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Mental Health

How to be a Supportive Friend to Someone Who Is Struggling

It is very hard to see someone you love struggle. Whether this is due to a mental health illness or a personal  tragedy, it can be difficult to navigate being a supportive friend. However, being there for someone in need can majorly help them work through their struggles and have a tremendous impact on their healing. 

Take care of yourself first

You must first take care of yourself before trying to help others. If your mental state is not stable and healthy, it will be very hard to be a stable support system for someone else. Not only will you undergo more stress by trying to take on a supportive role, but you will not benefit a struggling friend by coming from an unstable, unhappy place. Take care of your mind and wellbeing before even attempting to support someone else. 


Oftentimes, those who are struggling just need someone to listen. No questions, no comments, just someone to listen to their words and emotions. Being a good listener entails being fully engaged in what the other person is saying and validating their emotions. Simply listening to a friend who is struggling can make a major difference. 

Let them come to you

Although it is easy and natural to be worried about a struggling friend and constantly ask how they are, sometimes you just have to let them come to you. Oftentimes, someone who is struggling does not want to always be asked how they or how they are feeling. Let them come to you when they need support. 

Give them space to heal

On the same note, you cannot overstep your support by being too involved. Although being a good friend and listener certainly helps, those who are struggling need to figure out how to heal on their own without completely relying on another. For your wellbeing and their best interest, give them space to heal on their own and find inner peace and independence.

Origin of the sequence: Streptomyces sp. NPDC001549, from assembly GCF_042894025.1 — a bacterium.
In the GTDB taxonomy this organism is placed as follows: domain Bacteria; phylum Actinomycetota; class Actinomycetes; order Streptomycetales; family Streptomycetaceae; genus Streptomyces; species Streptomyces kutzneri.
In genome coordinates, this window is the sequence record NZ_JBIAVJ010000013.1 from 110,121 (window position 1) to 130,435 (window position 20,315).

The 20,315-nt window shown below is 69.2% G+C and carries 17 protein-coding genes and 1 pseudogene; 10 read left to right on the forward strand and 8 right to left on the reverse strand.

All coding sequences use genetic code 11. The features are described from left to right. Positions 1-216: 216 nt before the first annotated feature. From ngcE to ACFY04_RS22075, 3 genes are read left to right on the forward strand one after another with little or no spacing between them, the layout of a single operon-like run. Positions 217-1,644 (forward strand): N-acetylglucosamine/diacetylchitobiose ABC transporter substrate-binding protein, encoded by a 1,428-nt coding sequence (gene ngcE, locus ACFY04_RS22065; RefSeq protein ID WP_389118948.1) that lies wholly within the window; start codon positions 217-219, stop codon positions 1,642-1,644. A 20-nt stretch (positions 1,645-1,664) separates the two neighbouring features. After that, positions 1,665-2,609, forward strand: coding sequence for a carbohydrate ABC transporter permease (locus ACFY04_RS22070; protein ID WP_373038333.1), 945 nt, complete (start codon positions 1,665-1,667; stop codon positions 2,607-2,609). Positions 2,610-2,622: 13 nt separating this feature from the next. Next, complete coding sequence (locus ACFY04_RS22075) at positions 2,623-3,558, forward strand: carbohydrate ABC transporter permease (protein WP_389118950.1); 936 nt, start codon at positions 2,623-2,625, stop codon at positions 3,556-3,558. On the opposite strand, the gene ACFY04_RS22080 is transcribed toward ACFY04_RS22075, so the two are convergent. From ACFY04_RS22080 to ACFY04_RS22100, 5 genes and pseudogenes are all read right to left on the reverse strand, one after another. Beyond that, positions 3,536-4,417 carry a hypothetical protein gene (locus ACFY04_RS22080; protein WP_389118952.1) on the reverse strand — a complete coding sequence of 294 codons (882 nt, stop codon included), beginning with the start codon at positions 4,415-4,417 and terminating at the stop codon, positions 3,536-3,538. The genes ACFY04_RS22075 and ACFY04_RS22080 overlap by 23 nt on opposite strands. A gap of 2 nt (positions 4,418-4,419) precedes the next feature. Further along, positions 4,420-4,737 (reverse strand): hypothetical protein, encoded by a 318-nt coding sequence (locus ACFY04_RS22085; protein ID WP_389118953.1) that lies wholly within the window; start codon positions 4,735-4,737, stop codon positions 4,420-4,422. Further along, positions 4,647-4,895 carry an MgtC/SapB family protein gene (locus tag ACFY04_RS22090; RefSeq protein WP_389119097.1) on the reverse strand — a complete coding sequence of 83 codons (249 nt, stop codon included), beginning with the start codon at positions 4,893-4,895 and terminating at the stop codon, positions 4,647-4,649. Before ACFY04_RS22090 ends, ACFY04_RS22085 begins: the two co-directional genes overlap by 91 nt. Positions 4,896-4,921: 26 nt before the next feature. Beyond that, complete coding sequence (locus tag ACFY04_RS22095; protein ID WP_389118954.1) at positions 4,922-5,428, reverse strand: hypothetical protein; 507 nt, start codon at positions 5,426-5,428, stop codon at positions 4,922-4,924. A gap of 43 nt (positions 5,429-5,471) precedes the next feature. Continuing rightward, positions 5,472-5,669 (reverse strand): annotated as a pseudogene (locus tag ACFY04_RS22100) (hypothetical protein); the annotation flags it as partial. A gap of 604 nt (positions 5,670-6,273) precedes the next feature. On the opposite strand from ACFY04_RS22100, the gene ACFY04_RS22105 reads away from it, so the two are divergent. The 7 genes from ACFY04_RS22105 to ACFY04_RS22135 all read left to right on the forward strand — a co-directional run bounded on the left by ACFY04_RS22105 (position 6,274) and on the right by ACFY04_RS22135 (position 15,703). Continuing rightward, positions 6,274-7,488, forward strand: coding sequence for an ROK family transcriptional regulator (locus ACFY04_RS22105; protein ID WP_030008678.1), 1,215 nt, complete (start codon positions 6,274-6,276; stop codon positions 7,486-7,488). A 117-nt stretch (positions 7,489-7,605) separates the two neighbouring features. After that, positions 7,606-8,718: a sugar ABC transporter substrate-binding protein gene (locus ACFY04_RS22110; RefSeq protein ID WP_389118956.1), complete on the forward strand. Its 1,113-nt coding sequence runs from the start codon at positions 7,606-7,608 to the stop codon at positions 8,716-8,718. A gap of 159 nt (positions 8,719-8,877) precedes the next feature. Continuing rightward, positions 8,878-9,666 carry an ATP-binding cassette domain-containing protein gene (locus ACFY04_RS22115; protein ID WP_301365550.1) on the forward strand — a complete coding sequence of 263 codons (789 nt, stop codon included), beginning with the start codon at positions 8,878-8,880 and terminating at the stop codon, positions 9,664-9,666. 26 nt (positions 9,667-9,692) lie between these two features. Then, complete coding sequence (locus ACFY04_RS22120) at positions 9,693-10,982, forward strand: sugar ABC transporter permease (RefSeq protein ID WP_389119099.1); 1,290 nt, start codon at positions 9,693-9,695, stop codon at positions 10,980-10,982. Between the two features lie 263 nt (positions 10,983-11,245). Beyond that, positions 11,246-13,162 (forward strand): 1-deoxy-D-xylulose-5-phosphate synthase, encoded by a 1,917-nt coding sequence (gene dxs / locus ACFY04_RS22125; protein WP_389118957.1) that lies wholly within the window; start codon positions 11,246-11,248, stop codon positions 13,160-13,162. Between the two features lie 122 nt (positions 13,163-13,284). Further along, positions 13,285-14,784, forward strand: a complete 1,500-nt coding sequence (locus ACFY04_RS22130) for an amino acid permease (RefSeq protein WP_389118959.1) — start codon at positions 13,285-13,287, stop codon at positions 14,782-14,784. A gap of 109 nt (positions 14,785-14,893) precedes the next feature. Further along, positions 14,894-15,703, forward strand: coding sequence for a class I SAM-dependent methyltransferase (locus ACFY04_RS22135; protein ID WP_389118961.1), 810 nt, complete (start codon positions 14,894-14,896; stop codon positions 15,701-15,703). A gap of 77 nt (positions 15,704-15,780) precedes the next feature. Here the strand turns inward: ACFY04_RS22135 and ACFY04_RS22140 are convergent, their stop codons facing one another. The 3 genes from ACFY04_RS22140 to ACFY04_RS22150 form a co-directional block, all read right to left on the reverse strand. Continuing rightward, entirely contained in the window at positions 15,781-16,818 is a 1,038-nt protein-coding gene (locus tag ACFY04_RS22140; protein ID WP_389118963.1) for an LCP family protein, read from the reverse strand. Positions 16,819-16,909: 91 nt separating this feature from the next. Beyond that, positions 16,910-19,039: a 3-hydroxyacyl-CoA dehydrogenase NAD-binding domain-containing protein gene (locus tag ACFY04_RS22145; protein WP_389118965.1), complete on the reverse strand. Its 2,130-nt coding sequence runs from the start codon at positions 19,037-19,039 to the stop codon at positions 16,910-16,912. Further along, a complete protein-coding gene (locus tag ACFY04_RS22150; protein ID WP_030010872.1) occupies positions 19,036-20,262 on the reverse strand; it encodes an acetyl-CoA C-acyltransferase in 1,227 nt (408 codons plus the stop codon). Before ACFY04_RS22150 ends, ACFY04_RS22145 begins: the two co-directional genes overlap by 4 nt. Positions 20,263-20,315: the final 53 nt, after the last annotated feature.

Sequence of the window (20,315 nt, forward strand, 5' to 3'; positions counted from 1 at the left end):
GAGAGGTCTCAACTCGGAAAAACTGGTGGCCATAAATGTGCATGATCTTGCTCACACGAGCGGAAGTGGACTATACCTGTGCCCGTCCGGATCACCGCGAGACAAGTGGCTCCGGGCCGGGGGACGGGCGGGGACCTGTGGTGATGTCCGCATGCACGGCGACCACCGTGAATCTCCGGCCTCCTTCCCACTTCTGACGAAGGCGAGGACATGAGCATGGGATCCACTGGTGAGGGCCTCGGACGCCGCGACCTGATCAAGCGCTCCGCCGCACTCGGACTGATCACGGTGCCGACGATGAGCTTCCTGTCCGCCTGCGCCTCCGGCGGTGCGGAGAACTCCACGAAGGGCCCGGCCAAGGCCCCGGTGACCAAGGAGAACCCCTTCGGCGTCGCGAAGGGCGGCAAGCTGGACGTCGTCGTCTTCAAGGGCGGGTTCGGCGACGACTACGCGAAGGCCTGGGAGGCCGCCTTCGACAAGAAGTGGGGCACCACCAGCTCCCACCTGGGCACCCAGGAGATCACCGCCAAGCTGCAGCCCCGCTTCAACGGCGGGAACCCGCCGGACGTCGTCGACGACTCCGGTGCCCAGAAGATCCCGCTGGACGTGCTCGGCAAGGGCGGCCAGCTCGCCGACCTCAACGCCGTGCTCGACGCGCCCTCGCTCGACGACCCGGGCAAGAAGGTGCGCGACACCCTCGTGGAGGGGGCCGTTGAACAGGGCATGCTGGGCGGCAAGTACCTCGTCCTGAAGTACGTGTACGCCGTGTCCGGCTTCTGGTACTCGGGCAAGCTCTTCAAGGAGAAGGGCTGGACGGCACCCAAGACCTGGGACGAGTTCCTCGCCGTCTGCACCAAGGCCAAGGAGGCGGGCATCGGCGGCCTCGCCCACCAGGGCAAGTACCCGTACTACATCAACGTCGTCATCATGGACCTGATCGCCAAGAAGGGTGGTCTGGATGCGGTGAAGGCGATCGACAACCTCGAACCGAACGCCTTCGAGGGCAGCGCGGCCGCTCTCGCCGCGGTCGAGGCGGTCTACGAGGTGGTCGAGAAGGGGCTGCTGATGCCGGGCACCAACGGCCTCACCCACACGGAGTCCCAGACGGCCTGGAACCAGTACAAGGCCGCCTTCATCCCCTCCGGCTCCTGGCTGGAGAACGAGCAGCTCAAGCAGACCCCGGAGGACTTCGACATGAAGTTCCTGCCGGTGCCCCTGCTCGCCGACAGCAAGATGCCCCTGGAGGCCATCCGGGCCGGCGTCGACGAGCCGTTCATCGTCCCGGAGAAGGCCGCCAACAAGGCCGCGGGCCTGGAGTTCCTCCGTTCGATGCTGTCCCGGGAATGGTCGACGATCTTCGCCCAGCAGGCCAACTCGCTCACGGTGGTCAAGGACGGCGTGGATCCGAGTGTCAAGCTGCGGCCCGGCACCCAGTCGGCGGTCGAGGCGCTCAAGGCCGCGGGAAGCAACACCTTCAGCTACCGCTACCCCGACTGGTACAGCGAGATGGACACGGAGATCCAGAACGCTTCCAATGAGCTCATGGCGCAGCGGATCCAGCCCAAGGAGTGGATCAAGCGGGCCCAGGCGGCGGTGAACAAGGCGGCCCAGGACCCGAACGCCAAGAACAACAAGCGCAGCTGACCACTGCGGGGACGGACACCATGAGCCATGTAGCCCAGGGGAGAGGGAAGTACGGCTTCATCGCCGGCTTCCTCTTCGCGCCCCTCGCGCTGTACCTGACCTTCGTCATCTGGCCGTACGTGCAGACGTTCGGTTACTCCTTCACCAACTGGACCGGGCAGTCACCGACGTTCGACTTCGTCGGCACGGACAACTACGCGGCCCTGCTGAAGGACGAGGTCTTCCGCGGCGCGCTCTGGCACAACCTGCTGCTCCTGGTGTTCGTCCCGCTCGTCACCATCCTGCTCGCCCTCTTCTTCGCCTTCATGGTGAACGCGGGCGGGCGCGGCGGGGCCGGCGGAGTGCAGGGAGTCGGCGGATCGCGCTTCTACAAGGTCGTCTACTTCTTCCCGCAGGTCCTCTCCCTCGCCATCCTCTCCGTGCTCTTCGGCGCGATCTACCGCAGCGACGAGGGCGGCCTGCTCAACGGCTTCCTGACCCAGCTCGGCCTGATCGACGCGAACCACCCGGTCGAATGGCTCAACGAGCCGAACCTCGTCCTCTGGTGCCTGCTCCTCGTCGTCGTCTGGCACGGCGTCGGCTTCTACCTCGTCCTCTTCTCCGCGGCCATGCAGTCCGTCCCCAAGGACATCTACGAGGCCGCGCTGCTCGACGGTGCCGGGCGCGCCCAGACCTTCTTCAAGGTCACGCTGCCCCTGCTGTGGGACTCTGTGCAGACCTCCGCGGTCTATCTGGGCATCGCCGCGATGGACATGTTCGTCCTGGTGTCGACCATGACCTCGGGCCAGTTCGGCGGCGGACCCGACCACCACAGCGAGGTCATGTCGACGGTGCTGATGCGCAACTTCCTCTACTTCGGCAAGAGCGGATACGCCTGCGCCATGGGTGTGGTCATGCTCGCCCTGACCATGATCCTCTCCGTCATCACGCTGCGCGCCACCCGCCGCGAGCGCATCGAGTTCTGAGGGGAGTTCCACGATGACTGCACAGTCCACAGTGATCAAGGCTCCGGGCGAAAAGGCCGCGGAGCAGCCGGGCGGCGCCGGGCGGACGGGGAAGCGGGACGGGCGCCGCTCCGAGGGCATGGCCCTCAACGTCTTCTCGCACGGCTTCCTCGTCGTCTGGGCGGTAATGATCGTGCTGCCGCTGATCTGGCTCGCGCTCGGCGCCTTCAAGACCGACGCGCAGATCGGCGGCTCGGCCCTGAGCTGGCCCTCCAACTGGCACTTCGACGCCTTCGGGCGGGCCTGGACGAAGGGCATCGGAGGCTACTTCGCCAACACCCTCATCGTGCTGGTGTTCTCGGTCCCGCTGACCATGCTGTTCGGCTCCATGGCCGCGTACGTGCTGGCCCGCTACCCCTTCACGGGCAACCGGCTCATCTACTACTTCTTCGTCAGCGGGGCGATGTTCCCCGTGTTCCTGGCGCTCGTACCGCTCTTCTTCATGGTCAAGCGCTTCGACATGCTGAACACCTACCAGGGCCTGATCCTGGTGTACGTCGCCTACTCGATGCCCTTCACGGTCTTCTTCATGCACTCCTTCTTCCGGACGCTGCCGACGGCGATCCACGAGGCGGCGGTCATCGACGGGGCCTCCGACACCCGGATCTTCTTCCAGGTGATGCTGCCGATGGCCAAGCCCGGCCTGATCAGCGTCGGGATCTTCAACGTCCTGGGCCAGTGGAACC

Pass along your tips/ advice, but don’t overstep your opinions 

Everyone handles their struggles differently. Although it definitely does help to pass along useful advice and tips on how to handle pain and healing, try not to overstep with your own opinions and what works for you because that doesn’t necessarily mean it will work for someone else. Additionally, constantly being told the “right” way to heal or a “simple” way to work through a personal struggle can often be more harmful than helpful. Certainly pass along your tips and advice, but try not to reiterate yourself too much as this will help your friend discover what works best for them within their healing process. 

Everyone has different needs and wants, especially during hard times. Being a supportive friend to someone who is struggling can definitely make a huge difference in that person’s life. Remember, however,  that your mental health must first be addressed before helping others to truly be able to pass along your best advice, understand their needs, and allow you to act as a stable support system for someone who truly needs it. 

Cristina Ribera

Notre Dame '21

My name is Cristina Ribera and I am a rising junior at Notre Dame. I am originally from San Francisco, but on campus I live in Welsh Family Hall. I am majoring in American Studies and double minoring in Data Science and Innovation & Entrepreneurship. Writing is a passion of mine, so I am very excited to be writing for Her Campus. I have a blog in which I write about mental health, particularly in college, and I have written for Scholastic Magazine about mental health on campus, among other topics. I can’t wait to delve into more exciting topics and share them with such an incredible community!
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